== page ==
How do data and artificial intelligence encourage sufficiency and help accelerate the energy transition?
Jean-Pierre Pélicier: We collect masses of data from our facilities – solar and wind farms, etc. – located all over the world. With new infrastructure being developed to meet the needs of a world without carbon energy, there will be even more data available. By combining this data with meteorological, satellite and mapping data, we are taking direct action to help the energy transition.
Firstly, because this data helps us determine how efficient facilities are by identifying which have the best exposure to sunlight, wind and other weather conditions. We are therefore better informed when it comes to building efficient renewable energy production plants. Secondly, because the data we collect from our facilities in real time helps us optimise our equipment by scheduling maintenance operations or repair of faulty parts as quickly as possible. This remote monitoring capability is even more useful when our facilities are hard to reach.
Finally, the data is widely used to monitor ENGIE's decarbonization process. It measures the consistency of our operational actions in relation to our Group commitments to meet our target for Net Zero Emissions by 2045.
In concrete terms, how do we manage an energy facility using data?
J.-P. P.: Take the example of a solar panel in one of ENGIE's more isolated photovoltaic plants. Using data, we can monitor its electricity production by the hour. Data is also widely used to anticipate renewable, and by definition alternative, energy production. Using AI models applied to weather forecasting data, we can predict the amount of energy that will be produced and reduce the use of other energy production sources accordingly.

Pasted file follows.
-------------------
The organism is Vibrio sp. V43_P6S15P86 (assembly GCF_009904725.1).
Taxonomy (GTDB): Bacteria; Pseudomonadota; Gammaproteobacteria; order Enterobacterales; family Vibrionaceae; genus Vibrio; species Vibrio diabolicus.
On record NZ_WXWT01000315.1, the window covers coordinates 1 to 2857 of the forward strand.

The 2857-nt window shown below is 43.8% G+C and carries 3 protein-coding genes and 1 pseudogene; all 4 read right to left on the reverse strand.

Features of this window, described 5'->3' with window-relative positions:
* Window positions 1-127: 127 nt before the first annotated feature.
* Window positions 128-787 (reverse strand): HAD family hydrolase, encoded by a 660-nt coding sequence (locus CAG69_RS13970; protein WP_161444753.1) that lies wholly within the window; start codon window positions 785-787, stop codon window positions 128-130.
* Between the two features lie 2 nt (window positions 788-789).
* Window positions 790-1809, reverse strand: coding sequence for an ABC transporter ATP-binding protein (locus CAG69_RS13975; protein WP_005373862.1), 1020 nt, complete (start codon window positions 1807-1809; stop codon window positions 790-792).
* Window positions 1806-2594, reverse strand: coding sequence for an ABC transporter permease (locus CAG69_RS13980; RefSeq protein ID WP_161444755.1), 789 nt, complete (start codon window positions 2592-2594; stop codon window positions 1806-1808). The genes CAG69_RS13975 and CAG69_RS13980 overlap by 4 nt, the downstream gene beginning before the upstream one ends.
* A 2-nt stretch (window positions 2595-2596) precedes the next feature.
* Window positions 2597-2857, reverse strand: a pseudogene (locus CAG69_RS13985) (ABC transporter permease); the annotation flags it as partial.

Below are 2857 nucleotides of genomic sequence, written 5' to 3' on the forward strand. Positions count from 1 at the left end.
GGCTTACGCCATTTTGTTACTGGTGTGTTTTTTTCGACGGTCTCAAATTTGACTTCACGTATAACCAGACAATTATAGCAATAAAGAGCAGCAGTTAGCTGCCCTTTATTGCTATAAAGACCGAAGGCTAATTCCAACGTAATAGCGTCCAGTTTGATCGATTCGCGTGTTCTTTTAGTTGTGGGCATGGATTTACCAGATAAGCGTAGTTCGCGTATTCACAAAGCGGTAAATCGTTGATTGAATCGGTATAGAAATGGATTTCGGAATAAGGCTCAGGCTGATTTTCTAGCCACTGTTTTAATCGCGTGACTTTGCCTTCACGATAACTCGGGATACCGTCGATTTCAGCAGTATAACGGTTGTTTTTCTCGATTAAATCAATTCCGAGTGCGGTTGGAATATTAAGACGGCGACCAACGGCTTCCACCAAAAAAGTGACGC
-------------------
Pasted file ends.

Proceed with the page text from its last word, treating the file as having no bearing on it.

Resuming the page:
We can also predict the quantity of electricity that a panel can produce in normal conditions, by analysing satellite and meteorological data in real time. If there is a drop in performance, our teams are informed immediately and can take action quickly. Without artificial intelligence, we would be less efficient and less agile. Maintenance teams would be obliged to check all the panels in the solar farm on a regular basis and would run the risk of missing maintenance requirements between checks. Artificial intelligence makes us extremely responsive and saves us valuable human resources.
In concrete terms, how does data enable companies and individuals to use energy in a more responsible way ?
J.-P. P.: Our digital solutions enable our industry customers to monitor energy consumption at their production plants. We install Energy Management Systems – software based on data collection – to analyse machine consumption profiles and suggest improvements. If they produce electricity, for example by installing solar panels on their buildings, our solutions enable them to monitor their production in detail and manage it better on a day-to-day basis.
For private customers, our solution measures the consumption of a household's principal electrical appliances (boilers, radiators, ovens, etc.) in real time, again with the aim of optimising energy use (for example, by using a dishwasher's "eco" mode). It's simple but highly effective. The eCare solution, for example, enables users to control their household appliances remotely using machine learning algorithms. Today eCare is connected to over 145,000 objects in four European countries. We also help our private customers determine their homes' potential for solar production, either on an individual basis or for a set of homes (like our Harmon’Yeu project).
|Three key digital solutions by ENGIE|
Darwin to manage large-scale production plants
Nemo for heating and cooling networks
eCare for private customers